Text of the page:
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The hearty grasp that sends a pleasant sonnet 29
Into the brain ere one can think upon it/30
The silence when some rhymes are coming out; 3)
And when they're come, the very pleasant rout:gz
The message certain to be done to-morrow. 38
'Tis perhaps as well that it should be to borrow
Some precious book from out its snug retreat, 35
To cluster round it when we next shall meet. 3
Scarce can I scribble on: for lovely airs
Are fluttering round the room like doves in pairs;
Many delights of that glad day recalling,
When first my senses caught their tender falling.
And with these airs come forms of elegance
Stooping their shoulders o'er a horse's prance, 2
Careless, and grand-fingers soft and round
Parting luxuriant curls; and the swift bound
Of Bacchus from his chariot, when his eye
Made Ariadne's cheek look blushingly.
Thus I remember all the pleasant flow
Of words at opening a portfolio.
Things such as these are ever harbingers
To trains of peaceful images: the stirs //50
Of a swan's neck unseen among the rushes: 51
A linnet starting all about the bushes:
A butterfly, with golden wings broad-parted, 53
Nestling a rose, convulsed as though it smarted 546
With over-pleasure-many, many more, 5"
Might I indulge at large in all my store
Of luxuries: yet I must not forget
Sleep, quiet with his poppy coronet : C
For what there may be worthy in these rhymes
I partly owe to him: and thus, the chimes
Of friendly voices had just given place
To as sweet a silence, when I 'gan retrace
The pleasant day, upon a couch at ease.
It was a poet's house who keeps the keys.
65 Of Pleasure's temple-round about were hung
The glorious features of the bards who sung
In other ages-cold and sacred busts
Smiled at each other. Happy he who trusts
To clear Futurity his darling fame!
1170 Then there were fauns and satyrs taking aim
At swelling apples with a frisky leap
And reaching fingers 'mid a luscious heap
Of vine-leaves. Then there rose to view a fane
Of liney marble, and thereto a train
24 Of nymphs approaching fairly o'er the sward
*One, loveliest, holding her white hand toward
The dazzling sun-rise; two sisters sweet
Bending their graceful figures till they meet
Over the trippings of a little child:
And some are hearing, eagerly, the wild
Thrilling liquidity of dewy piping.
See, in another picture, nymphs are wiping 82
Cherishingly Diana's timorous limbs; 7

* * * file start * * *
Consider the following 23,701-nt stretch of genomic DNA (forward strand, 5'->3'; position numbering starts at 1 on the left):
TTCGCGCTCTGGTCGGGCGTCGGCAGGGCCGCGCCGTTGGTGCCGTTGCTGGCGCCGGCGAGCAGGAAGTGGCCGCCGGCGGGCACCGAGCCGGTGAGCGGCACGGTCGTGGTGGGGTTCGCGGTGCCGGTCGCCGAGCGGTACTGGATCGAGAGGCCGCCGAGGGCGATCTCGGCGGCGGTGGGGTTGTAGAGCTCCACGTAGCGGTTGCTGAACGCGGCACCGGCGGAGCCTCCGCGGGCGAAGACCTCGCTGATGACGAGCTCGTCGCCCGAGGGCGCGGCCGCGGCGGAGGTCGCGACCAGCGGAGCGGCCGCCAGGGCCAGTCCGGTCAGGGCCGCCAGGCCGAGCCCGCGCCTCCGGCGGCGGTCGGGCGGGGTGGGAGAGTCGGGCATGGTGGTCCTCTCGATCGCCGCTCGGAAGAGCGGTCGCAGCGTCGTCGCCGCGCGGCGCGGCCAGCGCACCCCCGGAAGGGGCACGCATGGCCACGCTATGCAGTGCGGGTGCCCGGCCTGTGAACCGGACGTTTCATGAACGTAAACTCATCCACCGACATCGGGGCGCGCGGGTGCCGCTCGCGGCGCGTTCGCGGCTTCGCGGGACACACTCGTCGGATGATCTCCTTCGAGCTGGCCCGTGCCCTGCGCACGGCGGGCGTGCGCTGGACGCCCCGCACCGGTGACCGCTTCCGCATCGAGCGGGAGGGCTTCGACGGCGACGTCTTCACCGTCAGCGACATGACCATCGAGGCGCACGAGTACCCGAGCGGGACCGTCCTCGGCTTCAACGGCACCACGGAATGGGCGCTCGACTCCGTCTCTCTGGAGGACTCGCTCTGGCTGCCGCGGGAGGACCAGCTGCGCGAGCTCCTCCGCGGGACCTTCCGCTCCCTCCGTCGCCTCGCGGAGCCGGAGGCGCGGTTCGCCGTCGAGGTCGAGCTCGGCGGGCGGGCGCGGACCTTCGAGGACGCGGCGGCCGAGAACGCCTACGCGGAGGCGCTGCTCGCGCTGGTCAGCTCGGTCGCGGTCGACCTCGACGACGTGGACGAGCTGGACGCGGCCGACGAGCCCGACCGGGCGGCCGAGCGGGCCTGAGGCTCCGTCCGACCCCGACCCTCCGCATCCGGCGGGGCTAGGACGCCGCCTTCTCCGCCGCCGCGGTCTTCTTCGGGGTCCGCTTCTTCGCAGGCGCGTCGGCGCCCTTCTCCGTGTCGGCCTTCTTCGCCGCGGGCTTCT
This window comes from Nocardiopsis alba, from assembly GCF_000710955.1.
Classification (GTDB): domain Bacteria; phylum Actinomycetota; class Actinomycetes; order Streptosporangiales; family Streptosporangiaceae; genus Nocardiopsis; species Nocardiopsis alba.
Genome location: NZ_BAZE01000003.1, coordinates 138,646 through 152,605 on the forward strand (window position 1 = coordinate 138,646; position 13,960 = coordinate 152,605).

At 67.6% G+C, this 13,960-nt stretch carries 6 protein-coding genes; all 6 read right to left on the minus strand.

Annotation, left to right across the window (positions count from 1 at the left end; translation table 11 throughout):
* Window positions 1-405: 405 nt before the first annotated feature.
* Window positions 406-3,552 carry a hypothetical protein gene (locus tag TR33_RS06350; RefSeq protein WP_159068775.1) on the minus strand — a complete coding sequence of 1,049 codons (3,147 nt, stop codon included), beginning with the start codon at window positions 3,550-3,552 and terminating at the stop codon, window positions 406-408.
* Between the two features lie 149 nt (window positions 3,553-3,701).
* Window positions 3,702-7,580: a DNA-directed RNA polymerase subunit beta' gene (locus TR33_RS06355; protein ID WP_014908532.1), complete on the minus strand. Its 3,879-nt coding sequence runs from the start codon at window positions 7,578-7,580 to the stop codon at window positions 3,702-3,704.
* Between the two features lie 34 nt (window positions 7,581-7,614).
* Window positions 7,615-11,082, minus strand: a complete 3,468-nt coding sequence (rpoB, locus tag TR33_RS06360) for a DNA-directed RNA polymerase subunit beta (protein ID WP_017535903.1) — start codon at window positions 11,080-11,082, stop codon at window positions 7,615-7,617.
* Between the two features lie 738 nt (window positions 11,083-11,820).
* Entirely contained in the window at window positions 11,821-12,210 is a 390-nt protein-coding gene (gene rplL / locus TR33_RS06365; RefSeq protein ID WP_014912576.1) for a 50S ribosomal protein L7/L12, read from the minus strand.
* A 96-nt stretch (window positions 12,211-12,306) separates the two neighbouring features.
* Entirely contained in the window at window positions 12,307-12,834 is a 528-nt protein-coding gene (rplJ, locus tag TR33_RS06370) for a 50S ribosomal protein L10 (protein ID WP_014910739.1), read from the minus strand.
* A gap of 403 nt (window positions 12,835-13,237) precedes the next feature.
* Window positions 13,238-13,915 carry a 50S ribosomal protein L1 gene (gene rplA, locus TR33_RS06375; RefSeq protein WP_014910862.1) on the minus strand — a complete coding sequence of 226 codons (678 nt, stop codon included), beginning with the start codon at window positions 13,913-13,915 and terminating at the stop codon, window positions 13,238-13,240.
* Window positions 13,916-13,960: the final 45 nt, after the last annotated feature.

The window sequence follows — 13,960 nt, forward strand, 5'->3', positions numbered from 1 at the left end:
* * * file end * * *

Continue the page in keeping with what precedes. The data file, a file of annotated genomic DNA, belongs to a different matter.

A fold of lawny mantle dabbling swims
At the bath's edge, and keeps a gentle motion 5
With the subsiding crystal: as when ocean &
Heaves calmly its broad swelling smoothness o'er t
Its rocky marge, and balances once more
The patient weeds, that now unshent by foam $9
Feel all about their undulating home.
Sappho's meek head was there half smiling down 9/
At nothing; just as though the earnest frown 92
Of over-thinking had that moment gone 73
From off her brow, and left her all alone.
Great Alfred's too, with anxious, pitying eyes,
As if he always listen'd to the sighs
Of the goaded world; and Kosciusko's, worn
By horrid suffrance-mightily forlorn.
Petrarch, outstepping from the shady green, 94
Starts at the sight of Laura; nor can wean
His eyes from her sweet face.
For over them was seen a free display
Of outspread wings, and from between them shone
The face of Poesy: from off her throne
She overlook'd things that I scarce could tell,
The very sense of where I was might well
Keep sleep aloof: but more than that there came
Thought after thought to nourish up the flame
Within my breast; so that the morning light a
Surprised me even from a sleepless night;/Z10
And up I rose refresh'd, and glad, and gay,
Resolving to begin that very day
These lines; and howsoever they be done, /3
I leave them as a father does his son., 20
HINK not of it, sweet one, so ;-
Give it not a tear;
Sigh thou mayst, and bid it go
Do not look so sad, sweet one,
Sad and fadingly;
Shed one drop then-it is gone—
Oh! 'twas born to die!
Still so pale? then, dearest, weep;
Weep, I'll count the tears,
And each one shall be a bliss
For thee in after years.
Brighter has it left thine eyes
Than a sunny rill;
And thy whispering melodies
Are tenderer still,
Yet as all things mourn awhile
At fleeting blisses;
Let us too; but be our dirge
A dirge of kisses.
Her languid arms in silver slumber
Ah! through their nestling touch,
Who-who could tell how much
There is for madness-cruel, or complying?
Those faery lids how sleek!
Those lips how moist!-they speak, In ripest quiet, shadows of sweet sounds: Into my fancy's ear
Melting a burden dear,
How "Love doth know no fullness, nor no bounds."
I bend unto your laws:
This sweetest day for dalliance was born!
So, without more ado,
I'll feel my heaven anew,
For all the blushing of the hasty morn.
Among the rest a shepherd (though but young
Yet hartned to his pipe) with all the skill
His few yeeres could, began to fill his quill.
WEET are the pleasures that to verse belong,
And doubly sweet a brotherhood in
Nor can remembrance, Mathew! bring to view
A fate more pleasing, a delight more true
Than that in which the brother poets joy'd,
Who, with combined powers, their wit employ'd
To raise a trophy to the drama's muses.
The thought of this great partnership diffuses
Over the genius-loving heart, a feeling
Of all that's high, and great, and good, and healing.
Too partial friend! fain would I follow thee
Past each horizon of fine poesy;
Fain would I echo back each pleasant note,
As o'er Sicilian seas clear anthems float
'Mong the light skimming gondolas far parted, Just when the sun his farewell beam has darted:
But 'tis impossible; far different cares
Beckon me sternly from soft " Lydian airs,"
And hold my faculties so long in thrall,
That I am oft in doubt whether at all
I shall again see Phoebus in the morning:
Or flush'd Aurora in the roseate dawning!
Or a white Naiad in a rippling stream;
Or a rapt seraph in a moonlight beam;
Or again witness what with thee I've seen,
The dew by fairy feet swept from the green,